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Sir Walter RaleighWalter Raleigh (1554 - 1681) was an adventurer, writer, courtier at the court of Elizabeth 1 and an explorer of the Americas. Born in 1554 at Hayes Barton in Devon he went to Oxford University, fought for the Huguenots in the French religious wars and studied law in London where he was able to become familiar with court life and the intellectual community. Raleigh's first venture to America was with his half brother, Sir Humphrey Gilbert, and it may have been during this voyage that he conceived the plan to establish a colony there. In 1585 he sponsored the first colony on Roanoke Island off present day North Carolina but this failed as did a second attempt in 1587. Further ventures to South America fared little better and a search, in 1595, for the legendary El Dorado, the city of gold, in present day Guyana achieved little. In 1580 Raleigh went to Ireland to help suppress a rebellion and using his experiences and posing as an expert on Irish affairs he won favour with Queen Elizabeth 1, was knighted and became one of the most powerful men in England. He temporarily lost favour when the Queen discovered that he had married one of her maids. However , his return to power was short lived as James 1, who had succeeded the throne on the death of Elizabeth 1, disliked Raleigh. In 1603 Raleigh was accused of plotting against the king and sentenced to death but James 1 commuted the sentence to one of life imprisonment. Raleigh went to the Tower of London for 13 years during which time he penned the first volume of his History of the World and several poems including The Last Fight of the Revenge and The Discovery of Guiana. These works impressed the Elizabethan intellectuals and he became the hero of the heir to the throne, Prince Henry, who tried to secure Raleigh's release from prison. Unfortunately, Prince Henry died in 1612 which frustrated Raleigh who then proposed to King James that he would give him a fortune in gold if he was allowed to return toGuiana. The king agreed on the condition that the Spanish were not offended in any way. The 1616 expedition was a disaster. In Guiana Raleigh's son was killed when, with an aide, he was sent to find El Dorado and attacked a Spanish settlement. Sir Walter Raleigh then returned to England where James 1, invoking the 1603 death sentence, had him beheaded on 29th Octob er, 1618.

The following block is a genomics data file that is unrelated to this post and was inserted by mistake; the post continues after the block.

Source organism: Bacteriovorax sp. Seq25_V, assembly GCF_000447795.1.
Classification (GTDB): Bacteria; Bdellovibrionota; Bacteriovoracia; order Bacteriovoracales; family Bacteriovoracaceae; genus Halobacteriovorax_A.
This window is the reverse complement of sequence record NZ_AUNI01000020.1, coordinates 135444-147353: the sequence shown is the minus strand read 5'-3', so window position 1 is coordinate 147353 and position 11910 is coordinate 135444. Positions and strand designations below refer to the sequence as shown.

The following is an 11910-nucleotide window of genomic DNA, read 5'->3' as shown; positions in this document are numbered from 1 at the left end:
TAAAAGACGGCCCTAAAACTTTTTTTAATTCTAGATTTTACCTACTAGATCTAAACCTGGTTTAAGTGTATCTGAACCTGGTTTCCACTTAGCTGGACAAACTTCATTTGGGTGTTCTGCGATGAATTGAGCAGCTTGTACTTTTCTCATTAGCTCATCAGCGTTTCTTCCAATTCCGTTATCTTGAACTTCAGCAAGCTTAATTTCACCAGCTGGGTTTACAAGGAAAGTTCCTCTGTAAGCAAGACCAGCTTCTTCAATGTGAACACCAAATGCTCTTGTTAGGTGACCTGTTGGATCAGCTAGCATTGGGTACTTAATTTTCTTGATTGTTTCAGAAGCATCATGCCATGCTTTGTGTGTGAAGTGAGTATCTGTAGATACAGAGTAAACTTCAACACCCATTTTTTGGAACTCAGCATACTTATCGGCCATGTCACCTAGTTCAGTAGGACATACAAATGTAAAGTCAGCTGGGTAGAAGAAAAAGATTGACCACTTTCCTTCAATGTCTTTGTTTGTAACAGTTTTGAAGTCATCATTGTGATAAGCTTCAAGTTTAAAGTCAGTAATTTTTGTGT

John Davis or Davys (c. 1550-1605), was one of the greatest of the Elizabethan seamen and explorers. He went to sea as a boy, and being a west-country man (he was born near Dartmouth, in Devon) was friendly with the two great seafaring families of that neighbourhood, the Gilberts and the Raleighs, who between them did much to rouse and nourish his enthusiasm for maritime exploration. In 1583 he became convinced that navigation was possible between Europe and the Far East around the north of America (the Northwest passage) and two years later he had persuaded the English authorities to fit out an expedition under his command to explore the northern seas west of Greenland. In all he made three voyage in search of the passage (1585, 1586, and 1587) and though he penetrated as far north and west as Hudson's Bay, he just missed, as had Martin Frobisher before him, discovering Hudson's Bay, though he did apparently sight Hudson's Strait. Many of the names still on the map of the Arctic are memorials to his endeavours; the great strait which bears his own name, Exeter Sound, Cape Walsingham, Cumberland Sound, etc. He was home in time from his last expedition to command the Black Dog in the battle of the Spanish Armada in 1588 and in 1589 was in the Earl of Cumberland's fleet operating off the Azores. He was taken on as pilot and navigator by Thomas Cavendish in his second privateering expedition round the world in 1591, which proved a fiasco. Davis's participation in this doubtful venture arose partly, it appears, from Cavendish's suggestion that a search might be made for the Northwest passage from the western end rather than from the eastern. When Cavendish deserted his little fleet at the entrance to the Strait of Magellan, Davis went on alone with his own ship to attempt the passage of the Strait but was driven back by storms. On his way home to England, he discovered the Falkland Islands. Davis was more than a skilled navigator; he was also author of two excellent books on navigation, (The Seaman's Secrets in 1594 and The World's Hydrographical Description in 1595) and the inventor of the back-staff and double quadrant, known as Davis's quadrant, which remained a principal instrument of navigation until the reflecting quadrant was introduced by Hadley in 1731. The remainder of Davis's life was spent mainly in voyaging, particularly to the Far East. He was master (navigator) of Raleigh's flagship in the expedition to Cadiz and the Azores, 1596-7 he went as pilot of a Dutch expedition to the East Indies (1598-1600) in which he only just avoided being killed by treachery in Sumatra. He was first pilot to Sir James Lancaster in 1601-3 in his voyage to the east on behalf of the East India Company; and in 1604 sailed in the same situation with Sir Edward Michelborne, but was killed the following year by Japanese pirates near Sumatra.